The smart leaders, as the saying goes, surround themselves with competent smart people and stay out of their way.
The great organizations are those populated with confident executives who are not afraid to hire people who are smarter than they are.
Great theory but in the field of talent acquisition it is rarely practiced.
Recruiters see the pushback at some level in many of the searches they undertake.
- Insecurity — Some executives are reluctant to take actions that could threaten their own level of comfort, or hire someone who might be seen as a more qualified/competent replacement. Current market conditions — consolidation, layoffs and economic uncertainty — reinforces the insecurity. That there are smart competent candidates who will undermine their bosses for personal gain, is a fact of life and fuels the pushback.
- Culture — Far too many US companies are mired in a culture of concrete reinforced silos that is risk averse. Throw in an acute tendency for many executives to view the future through the lens of the here and now, and the chances that smart and creative candidates will have a real chance are dismal. We use the same the phrase to deny employment because they candidate may unsettle the waters that we use to eliminate those employees whose style and desire for change churns the pool: “They are not/were not a good fit.” The only way this gets changed is from the CEO’s office, but at the end of the day executives who surround the CEO who want to preserve the comfortable status quo trot out another expression: “If it’s not broken, don’t fix it.”
- Discernment — There are smart people who will be great for the organization and then there are smart, or apparently smart, people who are, in the words of Stanford Professor and author Robert I Sutton, Certifiable Assholes. Many organizations struggle with trying to discern the difference during the interview process. Candidates are trying to put their best foot forward, shielding their true self (again, human nature) while typically the employer’s various interviewers are inexperienced in digging out this kind of nuance in a candidate’s character. Most interviewers react to the superficial stuff. In the end, if interviewers are not sure, or they are unsettled and unsure as to the “why”, the idea that it is better to be safe than sorry wins the day.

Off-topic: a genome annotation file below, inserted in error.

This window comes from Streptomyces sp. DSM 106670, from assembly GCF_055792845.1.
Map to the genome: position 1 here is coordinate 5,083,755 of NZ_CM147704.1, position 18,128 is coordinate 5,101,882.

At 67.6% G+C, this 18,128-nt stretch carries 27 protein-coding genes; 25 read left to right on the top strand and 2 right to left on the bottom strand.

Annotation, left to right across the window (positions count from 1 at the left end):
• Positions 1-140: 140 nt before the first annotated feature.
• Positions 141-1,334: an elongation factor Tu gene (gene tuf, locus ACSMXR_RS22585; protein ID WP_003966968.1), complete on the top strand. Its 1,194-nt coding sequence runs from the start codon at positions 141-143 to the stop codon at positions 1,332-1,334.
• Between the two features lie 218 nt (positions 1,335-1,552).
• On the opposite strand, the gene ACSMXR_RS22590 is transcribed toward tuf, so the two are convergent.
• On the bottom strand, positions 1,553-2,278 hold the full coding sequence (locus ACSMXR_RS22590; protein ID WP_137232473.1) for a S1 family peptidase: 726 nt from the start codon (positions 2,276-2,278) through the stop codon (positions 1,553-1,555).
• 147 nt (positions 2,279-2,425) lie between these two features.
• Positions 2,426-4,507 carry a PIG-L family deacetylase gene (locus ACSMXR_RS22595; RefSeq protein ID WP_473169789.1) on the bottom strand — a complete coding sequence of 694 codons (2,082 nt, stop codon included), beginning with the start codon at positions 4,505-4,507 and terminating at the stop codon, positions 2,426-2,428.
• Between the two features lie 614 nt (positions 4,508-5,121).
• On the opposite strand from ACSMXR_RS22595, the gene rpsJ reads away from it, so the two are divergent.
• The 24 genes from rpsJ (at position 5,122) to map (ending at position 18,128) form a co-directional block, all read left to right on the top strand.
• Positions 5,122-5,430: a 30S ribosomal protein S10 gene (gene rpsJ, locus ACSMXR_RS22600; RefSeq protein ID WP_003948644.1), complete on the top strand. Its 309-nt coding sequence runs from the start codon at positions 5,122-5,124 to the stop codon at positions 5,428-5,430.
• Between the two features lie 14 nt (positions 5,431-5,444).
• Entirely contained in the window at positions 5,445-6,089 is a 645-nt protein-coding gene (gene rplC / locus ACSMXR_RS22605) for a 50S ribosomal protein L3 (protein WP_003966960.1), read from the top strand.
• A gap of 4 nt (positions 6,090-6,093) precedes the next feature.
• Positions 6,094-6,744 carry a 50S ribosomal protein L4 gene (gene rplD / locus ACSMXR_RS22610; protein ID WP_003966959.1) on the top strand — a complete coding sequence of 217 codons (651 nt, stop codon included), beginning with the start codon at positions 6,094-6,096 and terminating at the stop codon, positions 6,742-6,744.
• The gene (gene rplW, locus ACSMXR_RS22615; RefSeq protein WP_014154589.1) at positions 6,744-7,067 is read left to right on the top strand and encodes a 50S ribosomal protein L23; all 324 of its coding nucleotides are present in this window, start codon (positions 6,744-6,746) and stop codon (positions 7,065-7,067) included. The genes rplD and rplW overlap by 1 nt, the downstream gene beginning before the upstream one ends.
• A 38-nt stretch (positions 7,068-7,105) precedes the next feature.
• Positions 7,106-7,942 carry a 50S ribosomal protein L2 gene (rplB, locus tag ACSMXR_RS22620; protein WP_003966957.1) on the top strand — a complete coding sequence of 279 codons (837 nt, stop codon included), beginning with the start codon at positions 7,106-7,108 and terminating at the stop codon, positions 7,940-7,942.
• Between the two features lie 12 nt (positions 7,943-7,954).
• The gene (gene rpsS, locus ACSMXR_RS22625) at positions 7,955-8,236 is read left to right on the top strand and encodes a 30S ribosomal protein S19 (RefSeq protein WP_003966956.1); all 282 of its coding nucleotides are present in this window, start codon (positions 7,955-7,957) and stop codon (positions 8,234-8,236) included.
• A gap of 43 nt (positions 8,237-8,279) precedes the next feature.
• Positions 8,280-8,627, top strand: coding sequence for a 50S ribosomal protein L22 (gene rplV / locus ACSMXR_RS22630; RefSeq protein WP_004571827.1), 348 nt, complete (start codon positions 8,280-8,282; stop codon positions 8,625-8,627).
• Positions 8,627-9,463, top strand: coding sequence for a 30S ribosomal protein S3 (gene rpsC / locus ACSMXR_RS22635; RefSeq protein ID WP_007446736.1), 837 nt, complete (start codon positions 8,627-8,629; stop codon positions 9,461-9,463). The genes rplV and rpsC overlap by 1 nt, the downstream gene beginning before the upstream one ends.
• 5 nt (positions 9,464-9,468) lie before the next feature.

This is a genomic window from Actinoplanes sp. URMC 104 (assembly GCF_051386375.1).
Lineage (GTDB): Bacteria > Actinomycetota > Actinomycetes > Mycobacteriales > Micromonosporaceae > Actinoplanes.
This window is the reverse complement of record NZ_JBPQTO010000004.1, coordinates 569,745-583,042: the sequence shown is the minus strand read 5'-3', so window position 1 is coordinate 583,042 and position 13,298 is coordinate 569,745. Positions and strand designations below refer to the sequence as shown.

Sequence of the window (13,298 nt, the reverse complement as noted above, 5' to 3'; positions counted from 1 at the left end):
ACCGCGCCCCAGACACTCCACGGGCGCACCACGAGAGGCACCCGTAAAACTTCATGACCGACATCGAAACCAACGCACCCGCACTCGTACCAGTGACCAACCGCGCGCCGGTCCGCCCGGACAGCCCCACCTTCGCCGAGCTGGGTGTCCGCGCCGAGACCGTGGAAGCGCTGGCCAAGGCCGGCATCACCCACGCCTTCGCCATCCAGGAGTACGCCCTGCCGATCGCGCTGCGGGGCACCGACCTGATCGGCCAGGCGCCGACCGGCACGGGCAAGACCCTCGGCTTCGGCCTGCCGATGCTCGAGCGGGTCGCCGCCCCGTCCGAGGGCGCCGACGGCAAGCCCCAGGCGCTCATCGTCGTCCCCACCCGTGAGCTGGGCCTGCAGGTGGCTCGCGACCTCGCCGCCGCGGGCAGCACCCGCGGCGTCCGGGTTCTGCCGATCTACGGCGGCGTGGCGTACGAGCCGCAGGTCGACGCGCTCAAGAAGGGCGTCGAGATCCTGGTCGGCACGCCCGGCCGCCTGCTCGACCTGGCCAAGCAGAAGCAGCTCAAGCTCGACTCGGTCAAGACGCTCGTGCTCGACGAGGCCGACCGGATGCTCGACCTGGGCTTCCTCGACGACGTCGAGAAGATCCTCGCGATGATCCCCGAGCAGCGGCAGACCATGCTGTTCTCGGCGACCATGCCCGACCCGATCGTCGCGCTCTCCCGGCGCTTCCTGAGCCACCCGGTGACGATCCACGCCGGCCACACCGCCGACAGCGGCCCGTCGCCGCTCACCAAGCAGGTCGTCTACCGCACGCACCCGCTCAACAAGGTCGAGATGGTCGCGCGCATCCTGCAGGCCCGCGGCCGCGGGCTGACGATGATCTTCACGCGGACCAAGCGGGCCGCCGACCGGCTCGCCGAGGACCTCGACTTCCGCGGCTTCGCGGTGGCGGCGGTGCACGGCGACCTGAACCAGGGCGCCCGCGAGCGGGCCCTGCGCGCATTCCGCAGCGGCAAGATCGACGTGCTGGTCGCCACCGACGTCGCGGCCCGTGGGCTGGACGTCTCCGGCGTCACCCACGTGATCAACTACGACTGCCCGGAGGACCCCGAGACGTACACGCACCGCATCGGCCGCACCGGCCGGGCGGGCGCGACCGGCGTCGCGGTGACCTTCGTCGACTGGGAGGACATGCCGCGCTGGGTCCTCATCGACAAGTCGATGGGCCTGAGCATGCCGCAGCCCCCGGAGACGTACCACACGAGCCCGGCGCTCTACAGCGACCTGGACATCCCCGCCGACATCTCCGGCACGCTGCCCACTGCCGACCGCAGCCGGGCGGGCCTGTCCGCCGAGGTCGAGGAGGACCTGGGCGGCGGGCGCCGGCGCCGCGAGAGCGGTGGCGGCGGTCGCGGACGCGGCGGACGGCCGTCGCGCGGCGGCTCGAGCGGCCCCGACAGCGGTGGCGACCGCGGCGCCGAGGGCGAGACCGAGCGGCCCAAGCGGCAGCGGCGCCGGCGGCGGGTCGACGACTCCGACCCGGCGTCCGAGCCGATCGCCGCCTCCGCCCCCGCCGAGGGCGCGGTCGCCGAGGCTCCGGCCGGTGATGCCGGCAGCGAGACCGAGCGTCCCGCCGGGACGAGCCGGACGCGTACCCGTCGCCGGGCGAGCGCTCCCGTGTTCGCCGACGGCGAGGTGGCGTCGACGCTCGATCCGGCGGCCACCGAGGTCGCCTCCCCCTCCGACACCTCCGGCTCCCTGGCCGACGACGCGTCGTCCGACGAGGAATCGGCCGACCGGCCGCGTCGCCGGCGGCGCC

For years, this concept of hiring smarter people to ensure improved performance in increasingly competitive and challenging times was not that important. Moreover, many companies underspend on organizational development — investing in their people.
In healthcare, structural reform as well as additional reductions in reimbursement from Medicare and commercial payers, is scrambling the business model paradigm and, to borrow a line from executive coach and author Marshall Goldsmith, “What got you here, won’t get you there.”
To overcome these employment pitfalls is not an easy task because this process has its roots buried deep in the corporate culture. Changing culture, encouraging executives and managers to take risks and pursue the smartest, best-equipped candidates, requires training, planning and an enterprise-wide commitment to change and excellence.
Improve Performance: It Is All About the People
JohnGSelf + Partners provides an integrated suite of talent management services – talent acquisition, talent planning, leadership development, executive coaching, and team building. Together, we’ll help you identify, develop, and engage and retain the business and clinical leadership needed to take your organization into the future.
We have the depth of experience to help you elevate your talent acquisition game, with solutions in executive search, with best-in-industry accountability; physician recruiting, talent planning and executive coaching.
For more information, call me, or my colleague in New York, Laura Merker, Dr. PH, RN. 214.761.5472, Or email firstname.lastname@example.org.